Online shoppers more likely to buy from white sellers than black
(PhysOrg.com) -- When a seller's race is evident in an online classified ad for an iPod nano, black sellers receive fewer offers and less money than white sellers, says a new Stanford study.
Online shoppers are more likely to buy from a white seller than a black one, according to a study by two Stanford researchers who posted ads on local classified advertising websites across the United States.
The ads offered the latest version of the iPod nano for sale, with each ad containing a photo of either a dark- or light-skinned hand holding the popular digital music player. The ads with a black hand received 13 percent fewer responses and 17 percent fewer offers than ads showing a white hand. Black sellers were also offered less money for the iPods than white sellers.
"We were really struck to find as much racial discrimination as we did," said Jennifer Doleac, one of the researchers and a doctoral candidate in economics. "On average it's a younger, more educated group of people shopping online and if anything they probably discriminate less than the population as a whole."
"We suspect that the negative effect of race would be even larger in the general population," she said.
Doleac and fellow researcher Luke Stein, also a doctoral candidate in economics, ran ads in more than 300 locales, ranging from small towns to major cities, during the course of a year.
The study showed that black sellers were at the greatest disadvantage in the Northeast, where they received 32 percent fewer offers than whites. In the Midwest, black sellers got 23 percent fewer offers, and they got 15 percent fewer in the South. The West was the only region where the difference in the number of offers received by black and white sellers was not statistically significant.
The amount of money offered black sellers was between 2 percent and 4 percent less than the offers white sellers received. The disparity was most pronounced when the ads were posted in locales with high crime rates or where blacks and whites were geographically isolated from each other.
In general, black sellers were at much less of a disadvantage when the ads were posted in more competitive markets, where larger numbers of iPods were for sale, Doleac said.
The iPod listed in the ads was always a silver, 8-gigabyte version of the most recent edition of the nano, which also plays videos. Each ad stated that the box had never been opened and the iPod was for sale because the seller did not need it.
Doleac and Stein never met with the buyers in person. Instead, when it came time to set up a meeting, the researchers said they were out of town and offered to ship the iPod to a buyer's home, which produced another striking disparity.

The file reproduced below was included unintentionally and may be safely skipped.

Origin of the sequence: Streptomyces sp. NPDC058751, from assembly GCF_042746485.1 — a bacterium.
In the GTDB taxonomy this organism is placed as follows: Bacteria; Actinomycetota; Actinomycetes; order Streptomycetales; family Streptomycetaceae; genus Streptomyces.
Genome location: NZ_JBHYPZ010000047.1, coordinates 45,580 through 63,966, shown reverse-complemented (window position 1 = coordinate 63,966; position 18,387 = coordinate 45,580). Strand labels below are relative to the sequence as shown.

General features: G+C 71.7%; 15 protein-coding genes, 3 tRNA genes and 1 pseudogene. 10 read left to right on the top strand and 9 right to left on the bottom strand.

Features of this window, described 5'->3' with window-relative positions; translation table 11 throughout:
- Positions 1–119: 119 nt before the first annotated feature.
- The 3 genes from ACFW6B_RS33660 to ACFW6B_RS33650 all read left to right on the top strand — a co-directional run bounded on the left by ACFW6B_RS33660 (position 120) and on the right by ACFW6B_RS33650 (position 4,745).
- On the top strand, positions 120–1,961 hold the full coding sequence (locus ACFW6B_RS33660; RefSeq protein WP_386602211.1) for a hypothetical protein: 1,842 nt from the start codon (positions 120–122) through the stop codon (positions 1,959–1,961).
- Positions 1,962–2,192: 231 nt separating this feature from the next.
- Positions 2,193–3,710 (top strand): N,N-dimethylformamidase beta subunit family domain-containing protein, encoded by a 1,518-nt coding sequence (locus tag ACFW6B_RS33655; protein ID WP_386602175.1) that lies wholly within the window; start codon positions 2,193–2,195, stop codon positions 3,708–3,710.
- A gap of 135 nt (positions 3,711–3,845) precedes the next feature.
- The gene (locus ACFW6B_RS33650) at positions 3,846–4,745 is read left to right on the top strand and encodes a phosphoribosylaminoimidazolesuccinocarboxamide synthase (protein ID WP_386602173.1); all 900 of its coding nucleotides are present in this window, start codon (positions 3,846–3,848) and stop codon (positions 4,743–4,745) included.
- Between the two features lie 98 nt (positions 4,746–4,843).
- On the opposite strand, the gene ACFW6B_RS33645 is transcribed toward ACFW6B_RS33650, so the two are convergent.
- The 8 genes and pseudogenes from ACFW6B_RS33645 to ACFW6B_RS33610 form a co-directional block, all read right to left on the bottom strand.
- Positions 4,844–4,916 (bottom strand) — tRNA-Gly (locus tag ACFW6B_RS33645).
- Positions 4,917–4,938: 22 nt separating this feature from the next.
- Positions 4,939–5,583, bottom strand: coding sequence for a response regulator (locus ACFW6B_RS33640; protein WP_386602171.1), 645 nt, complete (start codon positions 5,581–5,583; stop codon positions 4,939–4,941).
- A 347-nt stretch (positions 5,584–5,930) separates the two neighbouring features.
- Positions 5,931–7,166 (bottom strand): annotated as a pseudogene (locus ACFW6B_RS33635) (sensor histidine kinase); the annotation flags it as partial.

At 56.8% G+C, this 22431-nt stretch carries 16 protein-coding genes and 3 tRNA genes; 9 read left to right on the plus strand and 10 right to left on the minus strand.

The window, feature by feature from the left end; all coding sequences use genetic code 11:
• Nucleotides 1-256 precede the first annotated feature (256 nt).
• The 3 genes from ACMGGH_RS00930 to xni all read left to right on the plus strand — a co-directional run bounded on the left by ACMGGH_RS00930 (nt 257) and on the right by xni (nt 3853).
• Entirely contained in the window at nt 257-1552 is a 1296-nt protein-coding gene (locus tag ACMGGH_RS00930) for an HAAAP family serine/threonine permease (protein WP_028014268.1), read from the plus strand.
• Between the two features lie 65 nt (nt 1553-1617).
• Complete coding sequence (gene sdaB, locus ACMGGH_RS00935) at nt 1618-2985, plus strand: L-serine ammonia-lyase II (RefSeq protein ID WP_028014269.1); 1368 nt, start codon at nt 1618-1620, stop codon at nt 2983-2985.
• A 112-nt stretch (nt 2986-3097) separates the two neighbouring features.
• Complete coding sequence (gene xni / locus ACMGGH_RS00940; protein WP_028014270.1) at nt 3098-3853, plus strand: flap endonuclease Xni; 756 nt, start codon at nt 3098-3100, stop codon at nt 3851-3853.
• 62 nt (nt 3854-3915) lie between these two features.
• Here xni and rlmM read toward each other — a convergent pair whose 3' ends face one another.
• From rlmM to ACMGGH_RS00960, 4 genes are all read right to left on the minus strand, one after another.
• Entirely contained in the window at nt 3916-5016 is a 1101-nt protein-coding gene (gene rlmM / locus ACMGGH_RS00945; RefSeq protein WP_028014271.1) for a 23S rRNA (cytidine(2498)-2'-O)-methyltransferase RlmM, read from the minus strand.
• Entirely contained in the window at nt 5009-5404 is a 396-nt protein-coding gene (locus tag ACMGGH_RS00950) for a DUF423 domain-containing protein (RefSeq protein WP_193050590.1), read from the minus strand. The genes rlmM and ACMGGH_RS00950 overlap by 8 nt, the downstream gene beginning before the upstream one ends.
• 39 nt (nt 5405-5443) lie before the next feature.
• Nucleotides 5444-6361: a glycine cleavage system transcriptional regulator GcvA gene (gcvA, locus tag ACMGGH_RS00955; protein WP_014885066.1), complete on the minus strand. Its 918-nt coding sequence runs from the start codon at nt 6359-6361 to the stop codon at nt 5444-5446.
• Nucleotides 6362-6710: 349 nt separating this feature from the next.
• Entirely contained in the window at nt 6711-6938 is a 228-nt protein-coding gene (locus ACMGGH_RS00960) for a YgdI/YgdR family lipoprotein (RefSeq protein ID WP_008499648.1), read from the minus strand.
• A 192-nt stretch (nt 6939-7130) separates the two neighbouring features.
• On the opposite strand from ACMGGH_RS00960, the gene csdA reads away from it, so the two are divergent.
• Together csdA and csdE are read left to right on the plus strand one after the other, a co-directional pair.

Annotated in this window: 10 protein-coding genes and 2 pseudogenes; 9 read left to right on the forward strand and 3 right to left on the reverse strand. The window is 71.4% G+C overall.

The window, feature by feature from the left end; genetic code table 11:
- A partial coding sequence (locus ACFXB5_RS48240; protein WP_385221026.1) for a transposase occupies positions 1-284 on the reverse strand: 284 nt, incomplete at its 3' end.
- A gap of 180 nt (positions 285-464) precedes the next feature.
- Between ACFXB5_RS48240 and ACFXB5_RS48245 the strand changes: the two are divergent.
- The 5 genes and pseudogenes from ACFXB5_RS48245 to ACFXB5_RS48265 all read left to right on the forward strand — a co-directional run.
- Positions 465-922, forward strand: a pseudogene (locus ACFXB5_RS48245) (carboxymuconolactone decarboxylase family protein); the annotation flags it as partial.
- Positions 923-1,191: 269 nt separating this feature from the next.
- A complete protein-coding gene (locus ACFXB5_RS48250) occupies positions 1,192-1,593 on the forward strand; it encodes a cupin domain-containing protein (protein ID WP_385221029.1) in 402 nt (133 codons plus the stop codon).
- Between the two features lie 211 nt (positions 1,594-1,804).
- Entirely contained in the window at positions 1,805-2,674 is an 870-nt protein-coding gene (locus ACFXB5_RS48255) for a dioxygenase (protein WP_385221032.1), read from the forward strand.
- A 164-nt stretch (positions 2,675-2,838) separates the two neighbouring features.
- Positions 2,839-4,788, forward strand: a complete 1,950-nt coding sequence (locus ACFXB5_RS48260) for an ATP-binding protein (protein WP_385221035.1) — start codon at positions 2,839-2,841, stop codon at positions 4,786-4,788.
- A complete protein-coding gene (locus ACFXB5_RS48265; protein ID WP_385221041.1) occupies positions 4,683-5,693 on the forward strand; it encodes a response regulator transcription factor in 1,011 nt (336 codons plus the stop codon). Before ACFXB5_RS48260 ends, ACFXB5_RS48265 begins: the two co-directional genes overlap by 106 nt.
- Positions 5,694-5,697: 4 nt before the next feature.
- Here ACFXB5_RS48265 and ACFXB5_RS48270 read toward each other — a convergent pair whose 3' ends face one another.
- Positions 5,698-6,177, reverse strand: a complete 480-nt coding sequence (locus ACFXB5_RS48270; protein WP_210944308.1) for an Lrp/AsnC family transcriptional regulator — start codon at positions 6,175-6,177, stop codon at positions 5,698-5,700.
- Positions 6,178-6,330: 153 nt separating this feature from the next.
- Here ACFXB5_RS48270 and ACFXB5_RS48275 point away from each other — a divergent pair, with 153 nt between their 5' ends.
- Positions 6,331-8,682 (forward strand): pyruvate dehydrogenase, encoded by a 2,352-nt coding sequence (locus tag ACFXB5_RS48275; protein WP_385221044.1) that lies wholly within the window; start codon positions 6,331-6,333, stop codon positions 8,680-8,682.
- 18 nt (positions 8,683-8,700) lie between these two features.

Potential buyers corresponding with black sellers were 44 percent less likely to agree to have the iPod shipped to them and were 56 percent more likely to express concern about sending payment to the seller by PayPal.
Doleac and Stein interpreted the buyers' reluctance as indicating a lack of trust in the sellers. The would-be buyers were also 17 percent less likely to include their name in emails when they responded to ads placed by black sellers.
"The results were obviously disappointing in terms of what they said about the state of society," Stein said.
Because they never met with any of the buyers, Doleac and Stein have no information on the race of the respondents.
In order to collect as much information as they could about relevant outcomes, and in order to honestly follow through on their advertisements, the two researchers carried the transactions through to completion, shipping an iPod to each highest bidder with whom they reached an agreement.
Doleac and Stein varied the asking price of the iPods, posting prices of $90, $110 and $130. Regardless of the posted price, the offers received by black sellers were lower than those received by whites. The 8-gigabyte nano normally retails for $149.
The researchers also varied the quality of the writing in the ads, as a way to convey the seller's socioeconomic status.
"We wanted to see if buyers might discriminate less if they thought it was a highly educated person placing the ad, rather than a person with a low level of education," Doleac said. "But it turns out people just didn't seem to care about the typos in the ads.
"The emails that we got back from people were far, far more typo-ridden than anything we put online," she said. "The people who wrote us back as buyers, they dashed off whatever the first thing that came to mind was. There was no proofreading of the emails."
But, Doleac said, they can't conclude that the quality of writing in the ad, and implicitly the seller's level of education, would never affect the responses. It may be that the differences in the quality of the writing simply weren't dramatic enough to produce an effect, she said.
"Our main finding is that when you completely isolate the effects of race on market outcome, it looks like black sellers do worse," Doleac said.
"The fact that we found this much evidence of racial discrimination in this population of people is striking," she said.